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Keep your brain ticking over summer

Keep your brain ticking over summer

After a busy and tiresome year at uni, the thought of completing another session in summer school can be somewhat daunting.

It’s important to remember you are not alone and simply think of completing a subject as one step closer to reaching your goal of attaining your degree.

Follow this guide to get you on your way to entering your dream career and to keep you open to learning over summer.

Study with friends

Studying alone can sometimes be isolating and overwhelming, not to mention living away from home over the festive season.

So why not combine your social life with uni? Make a day of it, meet up at the library and help each other get through all your assessments.

Motivating one another is the most effective way to keep learning and to not burn out. Who knows, maybe you’ll even learn something new by studying with a fellow student!

Set aside time each day for reading

It’s important to create small disciplines for yourself every day to ensure you stay on top of your degree.

Simply set a time limit of 30 minutes a day to read through your modules, your readings and journal articles and highlight important points.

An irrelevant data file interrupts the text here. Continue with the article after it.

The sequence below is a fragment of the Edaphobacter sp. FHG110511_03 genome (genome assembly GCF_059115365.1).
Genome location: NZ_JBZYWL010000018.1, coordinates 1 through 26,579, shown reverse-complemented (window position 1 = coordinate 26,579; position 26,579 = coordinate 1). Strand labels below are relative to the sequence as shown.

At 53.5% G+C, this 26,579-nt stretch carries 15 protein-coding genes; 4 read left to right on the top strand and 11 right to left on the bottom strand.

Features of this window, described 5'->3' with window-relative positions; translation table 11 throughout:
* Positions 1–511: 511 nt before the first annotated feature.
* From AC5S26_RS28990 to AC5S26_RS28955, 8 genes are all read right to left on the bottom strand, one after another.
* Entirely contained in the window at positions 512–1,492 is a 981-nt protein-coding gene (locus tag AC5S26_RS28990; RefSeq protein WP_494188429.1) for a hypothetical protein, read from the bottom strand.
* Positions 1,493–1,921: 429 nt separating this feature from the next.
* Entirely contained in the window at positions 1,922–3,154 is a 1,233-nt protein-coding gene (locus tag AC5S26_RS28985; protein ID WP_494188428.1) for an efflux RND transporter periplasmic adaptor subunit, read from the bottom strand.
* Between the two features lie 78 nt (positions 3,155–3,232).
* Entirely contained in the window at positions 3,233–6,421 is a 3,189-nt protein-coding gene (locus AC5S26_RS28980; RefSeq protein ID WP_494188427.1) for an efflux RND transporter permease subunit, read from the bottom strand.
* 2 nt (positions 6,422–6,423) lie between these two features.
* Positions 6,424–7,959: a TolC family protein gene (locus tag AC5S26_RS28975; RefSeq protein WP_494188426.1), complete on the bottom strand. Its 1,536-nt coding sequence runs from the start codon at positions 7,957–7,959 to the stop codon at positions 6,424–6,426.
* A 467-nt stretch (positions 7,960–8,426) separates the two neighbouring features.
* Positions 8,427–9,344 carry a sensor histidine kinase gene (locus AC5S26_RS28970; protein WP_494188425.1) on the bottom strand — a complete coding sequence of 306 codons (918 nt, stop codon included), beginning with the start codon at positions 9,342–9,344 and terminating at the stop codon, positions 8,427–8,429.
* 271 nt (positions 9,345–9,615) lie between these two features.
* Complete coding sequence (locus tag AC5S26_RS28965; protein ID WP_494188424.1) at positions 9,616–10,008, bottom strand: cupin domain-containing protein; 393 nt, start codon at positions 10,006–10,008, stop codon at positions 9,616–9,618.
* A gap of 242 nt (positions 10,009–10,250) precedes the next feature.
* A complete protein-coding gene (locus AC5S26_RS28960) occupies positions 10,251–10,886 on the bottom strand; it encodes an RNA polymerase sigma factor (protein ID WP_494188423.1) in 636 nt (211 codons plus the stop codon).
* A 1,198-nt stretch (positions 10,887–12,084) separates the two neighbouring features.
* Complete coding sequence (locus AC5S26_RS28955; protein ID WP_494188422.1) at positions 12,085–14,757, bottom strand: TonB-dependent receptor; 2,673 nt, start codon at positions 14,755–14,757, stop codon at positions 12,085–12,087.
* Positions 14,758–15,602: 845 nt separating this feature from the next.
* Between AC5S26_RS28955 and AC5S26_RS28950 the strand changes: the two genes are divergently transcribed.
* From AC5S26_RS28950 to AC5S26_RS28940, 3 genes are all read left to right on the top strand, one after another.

This will not only strengthen your knowledge and aid you to complete your assignments, but it will lift the work burden tenfold.

Reward yourself

It is so much easier to study and focus on your work when you know there’s something to look forward to.

It could be going out with friends for dinner, going for a swim at the beach or simply going for a walk: small rewards keep you motivated and act as a break from study.

Try and understand your studying style

Whether you learn better by seeing things (visual) or listening to study notes (audio), everyone benefits from their unique studying style.

You have to study for your entire degree, so why not make it interesting and maximise your productivity by studying in the best possible way for you. Get creative and find what works.


It can be overwhelming having a huge to-do list, so make sure you prioritise the most important tasks and feel joy in ticking them off as you go.

Remember there are always tutors and academic staff willing to help with anything you need and your peers will often have the same questions as you.

Take a time limited approach in which you schedule your tasks

Ask yourself ‘how much can I achieve in the next 2 hours?’ instead of ‘Can I complete all tasks?’

In this way, you will not get as easily overwhelmed with the volume of study you need to do. And remember, always try and do your best and don’t compare yourself to others! You run your own race.

This is an SSAF funded initiative
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